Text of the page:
[For my Davenant Hall class, "Reading the Gospels with Wisdom," I will be analysing a portion of Mark's Gospel each week. I figured I would also post the notes here.]
Mark opens his account by declaring the beginning of the Gospel (ευαγγελιου) of Jesus Christ, the Son of God (perhaps, depending on the textual variant). The reference to the beginning probably does invoke Genesis, as all of the Gospels seem to do. That "gospel" was generally used of public news good for the Roman imperium and that the Caesar was known to be called "son of God" also contribute to the flavor of this initial declaration. Yet both of these terms also have a history in the Septuagint. Terms including and related to ευαγγελιου occur throughout the Septuagint to refer to various kinds of good news, but especially news of great political import, like the victories, births, or fortune of kings, or of national experiences of blessing. "Son of God" likewise seems to have a background in the Davidic monarchy, as God speaks of David and Solomon on various occasions as His sons whom He begot.
These two backgrounds taken together tell us what kind of story Mark is telling. The Roman Empire is at this point the primary theater of world events. It constitutes what another Gospel writer could call "all the world" (Luke 2:1). The imperial cult has its own eschatological narrative: the world was dark and barbarous until a divine hero arrived on the scene and created an empire of law, order, and peace, an eternal kingdom as the consummation of history. Mark agrees that an eternal kingdom has arrived as the consummation of history, but he identifies its origins with the history of God's dealings with Israel and the line of David. Jesus, the Messiah of Israel, the people of God who made the world in the beginning, is the king who has come to save the world.
Other notes stand out. The salvation of the world comes by Israel's restoration, which Mark highlights by immediately citing Isaiah 40. God's people will be saved, and from there all flesh will see His glory. John comes as the last prophet, a greater Elijah, who will prepare the way by calling forth a penitent people. He baptizes Jesus, a Nazarene, which splits the heavens and brings down the Spirit as a dove. Jesus is God's beloved Son, surely not because He has been cleansed in this baptism, but rather because in His baptism, He does the will of His Father in taking upon the necessary judgment and repentance of Israel symbolized by immersion in the boundary waters of the promised land.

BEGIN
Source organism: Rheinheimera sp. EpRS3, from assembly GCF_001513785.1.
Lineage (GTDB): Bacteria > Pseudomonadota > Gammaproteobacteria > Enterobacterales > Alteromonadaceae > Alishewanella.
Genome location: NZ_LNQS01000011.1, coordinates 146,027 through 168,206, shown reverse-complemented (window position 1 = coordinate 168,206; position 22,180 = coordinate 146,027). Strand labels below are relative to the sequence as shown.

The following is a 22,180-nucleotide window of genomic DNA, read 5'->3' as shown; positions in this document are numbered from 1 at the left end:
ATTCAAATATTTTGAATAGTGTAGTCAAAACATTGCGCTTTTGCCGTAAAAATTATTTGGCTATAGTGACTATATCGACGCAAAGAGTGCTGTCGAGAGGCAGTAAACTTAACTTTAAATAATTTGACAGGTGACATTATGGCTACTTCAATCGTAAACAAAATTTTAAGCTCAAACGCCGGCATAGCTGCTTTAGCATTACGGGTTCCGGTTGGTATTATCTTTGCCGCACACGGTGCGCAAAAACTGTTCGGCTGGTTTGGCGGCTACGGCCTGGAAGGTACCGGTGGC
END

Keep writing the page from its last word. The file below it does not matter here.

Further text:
Jesus is then cast into the wilderness by the Spirit. After His own water crossing out of a wicked land, He spends 40 days being tempted in the wilderness by Satan. Unlike Israel's 40 year experience, He does not test God but resists His own temptations using the same words God had given Israel in the wilderness. Mark then cuts abruptly, as he favors doing, to John's arrest and the proper beginning of Jesus' own preaching, in which He announces the coming of the kingdom of God.
Being in Galilee, He finds Galilean fisherman and calls them as disciples. They are named fishers of men, as they will be bringing people into the kingdom Jesus is preaching by their participation in His work. That they cast into the sea may pick up the Old Testament connotations of the seas as pertaining to Gentiles, so that in this the Gentile mission and the replacement of a pagan empire with the Lordship of the Messiah is obliquely foreshadowed. (On another note, the name "Zebedee" is repeated seemingly superflously. It seems to mean "giving." Further investigation to find out if this is significant may be worth it.)
Mark says "immediately" very frequently. One of the most intriguing suggestions I ever read about this (perhaps from T. F. Torrance?) is that it is intended to give the feel of a dream or a vision, where scene changes can be very abrupt. At this point I am not entirely convinced; perhaps further reading will clarify the plausibility of the claim.
Some of Jesus initial highlighted activities are exorcism and healing. The significance of this combination could probably be seen from a number of angles, but one noteworthy point is how thoroughly it confounds a clean distinction between spiritual and temporal goals. Jesus' ministry is not purely limited to earthly matters: there is a heavenly war involved. Yet neither is the picture of Jesus as purely concerned with matters of an otherworldly kingdom and spiritual states an accurate one: the healings take a prime place in the nature of the work and are not just support for His claims of Messiahship, deity, or whatever else. Jesus' kingdom may not be a matter of eating and drinking, or of this world, but it certainly will take eating and drinking into itself, and it will inhabit this world.